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FUNNY HA HA (director/writer: Andrew Bujalski; cinematographer: Matthias Grunsky; editor: Andrew Bujalski; music: Bishop Allen; cast: Kate Dollenmayer (Marnie), Christian Rudder (Alex), Myles Paige (Dave), Jennifer L. Schaper (Rachel), Andrew Bujalski (Mitchell), Mark Herlehy (tattoo artist), Marshall Lewy (Wyatt), Lissa Patton Rudder (Susan), Vanessa Bertozzi (Nina), Victoria Haggblom (Jackie), Thomas Hansen (Prof. Garver); Runtime: 89; MPAA Rating: NR; producers: Ethan Vogt; Goodbye Cruel Releasing; 2003)
“A pitch-perfect romantic comedy slice of life film.”

Reviewed by Dennis Schwartz

This low-budget indie film by twenty-six-year-old Harvard grad director/writer/editor Andrew Bujalski is a scream. It’s a pitch-perfect romantic comedy slice of life film that gets inside the heads of its slacker twentysomething subjects and keeps things moving in a natural way that adds to the charm of the genuine landscape created. Bujalski makes his debut feature a gem, using in a low-key way a wonderful nonprofessional cast. He shot it on-location in Boston on 16 mm film. It covers the haphazard doings of the aimless 24-year-old slacker Marnie (Kate Dollenmayer, previously worked as an animator on Richard Linklater’s Waking Life).

The film opens with recent college grad Marnie (Kate Dollenmayer) getting turned down by a tattoo artist because she might regret making such a permanent decision in her inebriated state. From here on our heroine winds up with only temporary jobs and less than desirable ephemeral relationships, and has trouble communicating with her many slacker friends how she feels. After Marnie is canned for asking for a raise, she takes a typing temp job. After chatting with the seemingly perfect couple Dave and Rachel, friends from college, Marnie drops the hint that she likes former college friend Alex (Christian Rudder, member of the Brooklyn band Bishop Allen). Informed that he just broke up with his girlfriend Nina, Marnie awkwardly defers being set up on a date with him by his sister Susan. Alex calls anyway, but he’s a strange bird to figure and their relationship is not only awkward but leads her to be further depressed when he suddenly marries Nina without even dropping a hint. On the rebound from this failure and after quitting her miserable temp job to work for a professor as a researcher, she makes a to-do list (complete with little check boxes) that has items on it such as “go outside more,” “learn to play chess” and “make friends with Jackie (her research boss).” She goes to a Japanese restaurant with the nervous and insecure temp worker she had just met–Mitchell (played by the director)–and it turns out to be agonizingly awkward. What she is doing with him makes no sense, since she has no romantic feelings for the charmless nerdy guy and has no common interests for a friendship, but it gives way to more very funny awkward scenes of playing basketball and chess with someone who is manipulative and always apologizing for being a clod, and their afternoon romp ends in a queasy hostile way despite their efforts to be on their best behavior.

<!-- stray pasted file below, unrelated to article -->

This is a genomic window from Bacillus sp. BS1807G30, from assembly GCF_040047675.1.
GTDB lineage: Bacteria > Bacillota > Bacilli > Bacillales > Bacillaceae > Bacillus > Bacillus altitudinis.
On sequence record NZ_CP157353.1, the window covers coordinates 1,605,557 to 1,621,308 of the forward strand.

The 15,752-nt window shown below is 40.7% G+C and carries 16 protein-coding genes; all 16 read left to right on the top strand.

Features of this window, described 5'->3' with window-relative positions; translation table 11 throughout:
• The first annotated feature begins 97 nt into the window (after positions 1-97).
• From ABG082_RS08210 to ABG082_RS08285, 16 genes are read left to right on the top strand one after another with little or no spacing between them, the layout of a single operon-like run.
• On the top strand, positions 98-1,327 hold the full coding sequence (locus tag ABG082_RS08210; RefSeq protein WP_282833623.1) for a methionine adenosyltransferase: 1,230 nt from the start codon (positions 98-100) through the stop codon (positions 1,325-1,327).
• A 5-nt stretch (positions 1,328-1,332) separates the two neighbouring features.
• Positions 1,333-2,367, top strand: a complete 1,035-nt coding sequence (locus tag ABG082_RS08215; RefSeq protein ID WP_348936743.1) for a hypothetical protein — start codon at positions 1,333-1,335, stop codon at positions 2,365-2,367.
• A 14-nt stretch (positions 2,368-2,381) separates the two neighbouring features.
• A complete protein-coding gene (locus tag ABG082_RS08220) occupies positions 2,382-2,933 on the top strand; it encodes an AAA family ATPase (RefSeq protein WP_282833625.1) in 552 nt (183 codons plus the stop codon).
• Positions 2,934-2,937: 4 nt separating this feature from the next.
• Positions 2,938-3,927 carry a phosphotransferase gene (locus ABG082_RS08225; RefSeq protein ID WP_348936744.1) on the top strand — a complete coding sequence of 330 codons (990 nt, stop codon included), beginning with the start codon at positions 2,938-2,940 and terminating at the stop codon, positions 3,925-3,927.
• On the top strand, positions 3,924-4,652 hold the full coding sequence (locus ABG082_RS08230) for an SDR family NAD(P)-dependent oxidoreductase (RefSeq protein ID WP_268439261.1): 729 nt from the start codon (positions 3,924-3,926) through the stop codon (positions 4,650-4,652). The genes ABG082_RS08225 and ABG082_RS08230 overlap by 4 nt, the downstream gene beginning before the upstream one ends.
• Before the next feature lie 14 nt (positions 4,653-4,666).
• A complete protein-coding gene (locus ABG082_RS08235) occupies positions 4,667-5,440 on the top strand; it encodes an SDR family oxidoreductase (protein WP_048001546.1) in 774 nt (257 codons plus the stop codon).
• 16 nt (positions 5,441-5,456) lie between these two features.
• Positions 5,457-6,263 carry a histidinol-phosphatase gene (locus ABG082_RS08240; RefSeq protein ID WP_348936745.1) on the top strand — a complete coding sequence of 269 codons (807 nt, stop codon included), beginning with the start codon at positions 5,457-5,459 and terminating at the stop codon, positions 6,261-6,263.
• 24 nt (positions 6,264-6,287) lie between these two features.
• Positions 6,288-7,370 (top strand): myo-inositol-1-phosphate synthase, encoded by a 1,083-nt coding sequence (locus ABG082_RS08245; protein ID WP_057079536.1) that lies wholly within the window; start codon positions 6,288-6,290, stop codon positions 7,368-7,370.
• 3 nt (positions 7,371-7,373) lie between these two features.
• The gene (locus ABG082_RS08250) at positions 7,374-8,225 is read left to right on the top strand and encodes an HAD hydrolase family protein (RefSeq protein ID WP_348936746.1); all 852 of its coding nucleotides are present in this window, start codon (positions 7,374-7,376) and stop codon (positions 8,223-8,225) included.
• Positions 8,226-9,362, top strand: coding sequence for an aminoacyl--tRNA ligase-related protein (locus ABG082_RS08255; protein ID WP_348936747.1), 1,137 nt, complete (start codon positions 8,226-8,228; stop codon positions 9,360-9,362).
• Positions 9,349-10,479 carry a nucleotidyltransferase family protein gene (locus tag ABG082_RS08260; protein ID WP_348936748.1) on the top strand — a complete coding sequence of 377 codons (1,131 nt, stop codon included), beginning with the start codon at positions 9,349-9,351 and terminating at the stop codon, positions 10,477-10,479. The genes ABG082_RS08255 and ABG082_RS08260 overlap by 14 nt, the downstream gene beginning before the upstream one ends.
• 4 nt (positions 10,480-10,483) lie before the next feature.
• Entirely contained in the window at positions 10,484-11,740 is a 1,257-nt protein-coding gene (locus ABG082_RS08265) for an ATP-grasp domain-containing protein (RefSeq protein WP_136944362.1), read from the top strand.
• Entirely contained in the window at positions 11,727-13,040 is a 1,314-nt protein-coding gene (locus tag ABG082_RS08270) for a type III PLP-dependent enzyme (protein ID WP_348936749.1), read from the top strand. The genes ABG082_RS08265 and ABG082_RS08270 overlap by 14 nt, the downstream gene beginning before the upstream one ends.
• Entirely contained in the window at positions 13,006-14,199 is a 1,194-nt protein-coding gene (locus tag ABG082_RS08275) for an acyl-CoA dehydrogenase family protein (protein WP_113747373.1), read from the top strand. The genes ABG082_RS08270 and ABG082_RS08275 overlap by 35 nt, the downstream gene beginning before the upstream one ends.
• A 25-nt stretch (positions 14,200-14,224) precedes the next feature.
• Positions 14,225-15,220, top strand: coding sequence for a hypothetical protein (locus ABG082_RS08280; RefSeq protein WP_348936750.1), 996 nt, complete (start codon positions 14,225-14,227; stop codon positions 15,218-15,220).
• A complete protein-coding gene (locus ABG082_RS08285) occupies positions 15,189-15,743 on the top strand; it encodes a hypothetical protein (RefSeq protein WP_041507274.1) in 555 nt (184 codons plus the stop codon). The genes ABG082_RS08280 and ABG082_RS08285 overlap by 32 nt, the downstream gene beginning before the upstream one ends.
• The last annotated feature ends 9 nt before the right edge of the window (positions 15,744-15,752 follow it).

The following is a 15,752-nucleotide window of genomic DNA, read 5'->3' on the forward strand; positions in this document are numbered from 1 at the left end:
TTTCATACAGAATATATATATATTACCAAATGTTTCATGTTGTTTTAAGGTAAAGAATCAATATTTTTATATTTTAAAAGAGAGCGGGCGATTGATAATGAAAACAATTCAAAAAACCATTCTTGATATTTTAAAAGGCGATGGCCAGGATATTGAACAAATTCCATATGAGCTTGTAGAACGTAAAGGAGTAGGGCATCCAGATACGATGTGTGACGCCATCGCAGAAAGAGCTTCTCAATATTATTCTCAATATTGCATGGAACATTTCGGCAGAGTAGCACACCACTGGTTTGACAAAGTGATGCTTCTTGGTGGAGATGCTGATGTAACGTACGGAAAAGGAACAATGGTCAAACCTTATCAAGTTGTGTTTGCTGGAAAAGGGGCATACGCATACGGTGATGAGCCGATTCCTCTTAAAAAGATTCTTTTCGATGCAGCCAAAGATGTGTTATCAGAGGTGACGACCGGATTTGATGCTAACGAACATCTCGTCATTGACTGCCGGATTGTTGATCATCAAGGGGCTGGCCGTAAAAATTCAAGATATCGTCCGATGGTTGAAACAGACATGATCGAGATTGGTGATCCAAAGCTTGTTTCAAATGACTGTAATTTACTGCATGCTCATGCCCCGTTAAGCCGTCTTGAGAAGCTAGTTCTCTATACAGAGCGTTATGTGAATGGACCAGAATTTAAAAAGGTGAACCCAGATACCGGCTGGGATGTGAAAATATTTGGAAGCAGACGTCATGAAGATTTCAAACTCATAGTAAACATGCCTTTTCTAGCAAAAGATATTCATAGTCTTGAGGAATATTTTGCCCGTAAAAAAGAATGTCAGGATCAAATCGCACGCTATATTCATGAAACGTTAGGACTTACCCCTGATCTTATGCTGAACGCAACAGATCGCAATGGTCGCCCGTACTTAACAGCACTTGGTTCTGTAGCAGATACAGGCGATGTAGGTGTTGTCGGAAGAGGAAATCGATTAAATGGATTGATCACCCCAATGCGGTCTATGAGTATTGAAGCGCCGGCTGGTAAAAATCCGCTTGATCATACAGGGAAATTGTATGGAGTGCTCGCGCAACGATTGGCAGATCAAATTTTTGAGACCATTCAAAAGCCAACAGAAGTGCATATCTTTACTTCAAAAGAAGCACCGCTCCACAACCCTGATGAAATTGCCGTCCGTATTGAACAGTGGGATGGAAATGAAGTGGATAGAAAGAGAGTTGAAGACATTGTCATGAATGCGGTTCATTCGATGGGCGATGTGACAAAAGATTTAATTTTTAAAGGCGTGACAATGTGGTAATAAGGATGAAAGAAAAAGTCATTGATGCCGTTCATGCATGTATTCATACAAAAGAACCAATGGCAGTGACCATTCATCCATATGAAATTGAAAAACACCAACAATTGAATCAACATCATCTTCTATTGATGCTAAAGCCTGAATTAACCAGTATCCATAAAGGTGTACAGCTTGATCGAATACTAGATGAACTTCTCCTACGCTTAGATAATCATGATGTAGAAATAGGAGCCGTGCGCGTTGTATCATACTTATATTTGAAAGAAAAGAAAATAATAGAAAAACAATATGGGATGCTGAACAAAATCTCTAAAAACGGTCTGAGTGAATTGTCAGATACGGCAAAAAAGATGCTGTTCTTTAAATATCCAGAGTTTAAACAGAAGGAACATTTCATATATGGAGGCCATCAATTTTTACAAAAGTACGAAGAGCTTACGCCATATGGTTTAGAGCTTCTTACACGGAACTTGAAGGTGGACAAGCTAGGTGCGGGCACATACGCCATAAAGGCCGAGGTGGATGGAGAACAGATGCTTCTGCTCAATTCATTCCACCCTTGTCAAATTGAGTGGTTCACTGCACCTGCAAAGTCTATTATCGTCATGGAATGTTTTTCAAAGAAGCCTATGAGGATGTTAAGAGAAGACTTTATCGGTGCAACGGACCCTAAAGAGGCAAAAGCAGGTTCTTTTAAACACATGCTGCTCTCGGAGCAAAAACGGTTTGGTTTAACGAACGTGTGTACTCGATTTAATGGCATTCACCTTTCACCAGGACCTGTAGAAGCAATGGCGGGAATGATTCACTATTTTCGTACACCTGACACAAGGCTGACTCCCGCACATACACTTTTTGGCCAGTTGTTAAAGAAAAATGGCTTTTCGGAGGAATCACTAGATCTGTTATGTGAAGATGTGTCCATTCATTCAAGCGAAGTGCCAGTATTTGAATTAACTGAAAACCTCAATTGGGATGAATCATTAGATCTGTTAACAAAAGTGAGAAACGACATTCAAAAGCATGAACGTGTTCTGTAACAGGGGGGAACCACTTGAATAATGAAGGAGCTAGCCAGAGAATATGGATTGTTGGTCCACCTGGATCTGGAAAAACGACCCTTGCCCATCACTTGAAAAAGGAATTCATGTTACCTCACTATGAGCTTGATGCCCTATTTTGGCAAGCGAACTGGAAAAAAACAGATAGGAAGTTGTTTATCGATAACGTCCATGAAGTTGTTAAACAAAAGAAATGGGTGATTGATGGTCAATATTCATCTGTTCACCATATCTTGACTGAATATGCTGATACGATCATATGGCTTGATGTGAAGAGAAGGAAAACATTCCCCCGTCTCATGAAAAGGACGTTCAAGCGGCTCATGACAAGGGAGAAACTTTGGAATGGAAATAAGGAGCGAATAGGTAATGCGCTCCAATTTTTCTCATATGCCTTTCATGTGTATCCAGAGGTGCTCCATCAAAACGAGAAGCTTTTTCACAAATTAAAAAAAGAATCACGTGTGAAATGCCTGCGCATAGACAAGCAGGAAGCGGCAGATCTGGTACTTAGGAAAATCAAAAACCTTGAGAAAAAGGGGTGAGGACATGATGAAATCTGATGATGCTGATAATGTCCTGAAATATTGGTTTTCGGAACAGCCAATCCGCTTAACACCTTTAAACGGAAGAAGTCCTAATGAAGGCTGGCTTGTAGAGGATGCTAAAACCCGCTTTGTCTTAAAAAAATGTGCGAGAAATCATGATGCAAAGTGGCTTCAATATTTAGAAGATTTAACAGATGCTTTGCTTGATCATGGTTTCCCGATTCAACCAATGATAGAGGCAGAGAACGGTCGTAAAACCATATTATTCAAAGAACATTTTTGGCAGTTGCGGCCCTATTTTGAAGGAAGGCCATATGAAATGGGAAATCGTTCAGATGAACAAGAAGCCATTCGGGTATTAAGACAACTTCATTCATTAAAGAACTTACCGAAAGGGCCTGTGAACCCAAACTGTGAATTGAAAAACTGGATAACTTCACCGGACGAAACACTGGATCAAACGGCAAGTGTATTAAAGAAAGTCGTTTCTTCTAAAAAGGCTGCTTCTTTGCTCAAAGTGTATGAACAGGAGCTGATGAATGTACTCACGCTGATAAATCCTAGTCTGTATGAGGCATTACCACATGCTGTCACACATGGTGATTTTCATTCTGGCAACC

The inarticulate and unassuming heroine can’t make contact with others despite all her efforts to converse with friends, go out to dinner with them and attend parties. Marnie goes through a series of drunken conversations, flirtatious encounters, and personal misapprehensions, and comes out of it in the same foggy way she first began–still unable to make the transition from college life to being an adult.

It’s a smart film that comes with an abrupt ending in the middle of an absurd conversation, as the engagingly sympathetic heroine is just locked into another meaningless conversation and really has nothing to say. Bujalski always keeps his eye on the squirmy situation at hand and has a good ear for the nervous chatter between friends while catching all the nuances of slacker angst in a most refreshing way. It does for awkward comedy what Jerry Lewis attempted in his slapstick nerdy characterizations, but couldn’t make it as piercingly real or meaningful as it’s done here without the use of physical antics.


Dennis Schwartz: “Ozus’ World Movie Reviews”